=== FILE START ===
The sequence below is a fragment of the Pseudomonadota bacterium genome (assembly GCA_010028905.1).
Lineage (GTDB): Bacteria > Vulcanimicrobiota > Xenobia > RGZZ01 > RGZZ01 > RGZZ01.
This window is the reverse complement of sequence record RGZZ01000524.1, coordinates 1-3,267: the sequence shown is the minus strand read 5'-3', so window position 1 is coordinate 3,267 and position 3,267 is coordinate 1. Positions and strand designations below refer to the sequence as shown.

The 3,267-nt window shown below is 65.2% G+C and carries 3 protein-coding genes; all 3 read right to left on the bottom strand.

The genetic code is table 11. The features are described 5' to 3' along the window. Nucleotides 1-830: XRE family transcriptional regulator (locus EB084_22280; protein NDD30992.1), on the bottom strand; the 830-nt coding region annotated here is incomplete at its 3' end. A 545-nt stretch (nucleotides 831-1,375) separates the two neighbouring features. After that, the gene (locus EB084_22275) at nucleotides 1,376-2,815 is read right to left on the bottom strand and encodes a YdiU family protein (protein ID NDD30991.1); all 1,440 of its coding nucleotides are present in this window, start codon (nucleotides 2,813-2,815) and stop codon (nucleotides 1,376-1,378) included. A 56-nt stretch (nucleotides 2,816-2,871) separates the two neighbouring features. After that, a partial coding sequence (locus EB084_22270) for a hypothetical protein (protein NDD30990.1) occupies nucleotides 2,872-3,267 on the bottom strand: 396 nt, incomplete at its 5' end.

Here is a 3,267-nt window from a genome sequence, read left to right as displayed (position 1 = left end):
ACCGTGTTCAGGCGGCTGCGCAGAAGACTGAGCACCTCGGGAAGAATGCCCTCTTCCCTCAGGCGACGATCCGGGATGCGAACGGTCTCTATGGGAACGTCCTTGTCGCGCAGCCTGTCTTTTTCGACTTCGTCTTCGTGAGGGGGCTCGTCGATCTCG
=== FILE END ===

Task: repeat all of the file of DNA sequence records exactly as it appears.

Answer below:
The sequence below is a fragment of the Pseudomonadota bacterium genome (assembly GCA_010028905.1).
Lineage (GTDB): Bacteria > Vulcanimicrobiota > Xenobia > RGZZ01 > RGZZ01 > RGZZ01.
This window is the reverse complement of sequence record RGZZ01000524.1, coordinates 1-3,267: the sequence shown is the minus strand read 5'-3', so window position 1 is coordinate 3,267 and position 3,267 is coordinate 1. Positions and strand designations below refer to the sequence as shown.

The 3,267-nt window shown below is 65.2% G+C and carries 3 protein-coding genes; all 3 read right to left on the bottom strand.

The genetic code is table 11. The features are described 5' to 3' along the window. Nucleotides 1-830: XRE family transcriptional regulator (locus EB084_22280; protein NDD30992.1), on the bottom strand; the 830-nt coding region annotated here is incomplete at its 3' end. A 545-nt stretch (nucleotides 831-1,375) separates the two neighbouring features. After that, the gene (locus EB084_22275) at nucleotides 1,376-2,815 is read right to left on the bottom strand and encodes a YdiU family protein (protein ID NDD30991.1); all 1,440 of its coding nucleotides are present in this window, start codon (nucleotides 2,813-2,815) and stop codon (nucleotides 1,376-1,378) included. A 56-nt stretch (nucleotides 2,816-2,871) separates the two neighbouring features. After that, a partial coding sequence (locus EB084_22270) for a hypothetical protein (protein NDD30990.1) occupies nucleotides 2,872-3,267 on the bottom strand: 396 nt, incomplete at its 5' end.

Here is a 3,267-nt window from a genome sequence, read left to right as displayed (position 1 = left end):
ACCGTGTTCAGGCGGCTGCGCAGAAGACTGAGCACCTCGGGAAGAATGCCCTCTTCCCTCAGGCGACGATCCGGGATGCGAACGGTCTCTATGGGAACGTCCTTGTCGCGCAGCCTGTCTTTTTCGACTTCGTCTTCGTGAGGGGGCTCGTCGATCTCG